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Re: How NSA access was built into Windows



On Thu, 2007-01-18 at 18:05 -0800, Peter Gordon wrote:
> On Thu, 2007-01-18 at 10:15 -0500, Lyvim Xaphir wrote:
> > The story is more complex than that of course, but the experience was
> > very instructional.  Todd Zullinger was correct in his suggestion that a
> > distro switch would be the most efficient way to get rid of selinux.
> > 
> 
> Not at all. Anaconda explicitly gives you the option of installing
> SELinux in enforcing (blocks unauthorized access attempts), passive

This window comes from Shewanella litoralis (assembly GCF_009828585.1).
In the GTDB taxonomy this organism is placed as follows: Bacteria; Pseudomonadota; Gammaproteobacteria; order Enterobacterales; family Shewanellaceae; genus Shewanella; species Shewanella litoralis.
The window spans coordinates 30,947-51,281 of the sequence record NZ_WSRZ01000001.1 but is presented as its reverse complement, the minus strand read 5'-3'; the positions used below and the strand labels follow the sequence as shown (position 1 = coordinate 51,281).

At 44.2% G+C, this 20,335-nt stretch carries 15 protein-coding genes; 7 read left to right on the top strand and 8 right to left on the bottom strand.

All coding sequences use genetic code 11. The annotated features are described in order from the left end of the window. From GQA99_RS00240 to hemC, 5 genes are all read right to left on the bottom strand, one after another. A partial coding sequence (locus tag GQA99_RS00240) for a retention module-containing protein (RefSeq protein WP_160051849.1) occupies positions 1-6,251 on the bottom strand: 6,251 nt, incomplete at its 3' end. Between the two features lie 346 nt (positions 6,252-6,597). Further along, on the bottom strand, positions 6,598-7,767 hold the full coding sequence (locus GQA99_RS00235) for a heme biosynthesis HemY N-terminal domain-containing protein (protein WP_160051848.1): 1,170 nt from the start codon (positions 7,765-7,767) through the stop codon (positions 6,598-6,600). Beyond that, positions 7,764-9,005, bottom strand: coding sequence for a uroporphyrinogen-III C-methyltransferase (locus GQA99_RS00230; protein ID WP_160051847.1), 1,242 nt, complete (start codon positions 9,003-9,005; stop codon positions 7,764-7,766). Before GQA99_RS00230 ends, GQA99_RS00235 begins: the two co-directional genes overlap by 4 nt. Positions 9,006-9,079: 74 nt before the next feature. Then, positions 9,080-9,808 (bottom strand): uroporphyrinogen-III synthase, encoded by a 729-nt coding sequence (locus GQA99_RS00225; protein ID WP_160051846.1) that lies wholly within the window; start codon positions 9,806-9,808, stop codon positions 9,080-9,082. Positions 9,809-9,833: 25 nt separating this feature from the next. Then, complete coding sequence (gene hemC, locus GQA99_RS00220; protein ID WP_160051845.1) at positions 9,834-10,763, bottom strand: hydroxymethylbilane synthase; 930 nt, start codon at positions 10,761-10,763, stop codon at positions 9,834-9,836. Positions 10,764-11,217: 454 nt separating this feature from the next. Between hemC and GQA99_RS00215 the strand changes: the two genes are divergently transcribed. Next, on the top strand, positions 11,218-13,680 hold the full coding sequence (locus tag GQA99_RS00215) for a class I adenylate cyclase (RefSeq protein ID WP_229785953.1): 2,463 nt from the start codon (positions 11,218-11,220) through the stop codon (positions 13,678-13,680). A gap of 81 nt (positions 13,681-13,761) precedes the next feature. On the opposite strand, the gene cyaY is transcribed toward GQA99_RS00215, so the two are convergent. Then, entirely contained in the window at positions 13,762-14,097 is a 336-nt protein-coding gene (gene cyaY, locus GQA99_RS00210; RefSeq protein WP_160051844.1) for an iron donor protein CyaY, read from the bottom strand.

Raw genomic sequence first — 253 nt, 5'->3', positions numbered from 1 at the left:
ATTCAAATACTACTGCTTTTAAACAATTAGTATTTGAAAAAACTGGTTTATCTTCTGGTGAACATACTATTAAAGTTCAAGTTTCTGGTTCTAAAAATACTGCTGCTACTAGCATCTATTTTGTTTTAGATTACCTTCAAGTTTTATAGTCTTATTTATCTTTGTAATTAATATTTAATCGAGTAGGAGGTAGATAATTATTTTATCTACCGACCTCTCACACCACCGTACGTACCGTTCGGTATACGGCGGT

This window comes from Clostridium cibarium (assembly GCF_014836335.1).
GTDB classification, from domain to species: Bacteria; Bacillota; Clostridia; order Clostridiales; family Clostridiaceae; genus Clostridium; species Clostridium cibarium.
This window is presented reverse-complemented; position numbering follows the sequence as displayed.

> (makes an AVC log entry of, but does not block unauthorized attempts),
> or entirely not at all (reverting to the standard user/group/other
> discretionary access controls).

You don't understand what is being said, or you haven't read, or both.
When I say "get rid of selinux", I mean exactly that; the whole
enchilada.  Libs, kernel modules, the works.  Your approach does in no
way achieve that objective.

We already *know* how to "disable" or make selinux inactive.  That
should be starkly apparent from the copious messages in these threads;
not sure how you could have missed that.  Our point (confirmed
experimentally and also painfully) is that the selibs/kmods are going to
be there no matter what, requiring a recompile of userspace apps to be
independent of them.  This was subsequently confirmed by Dr Smalley of
the National Security Agency.

LX


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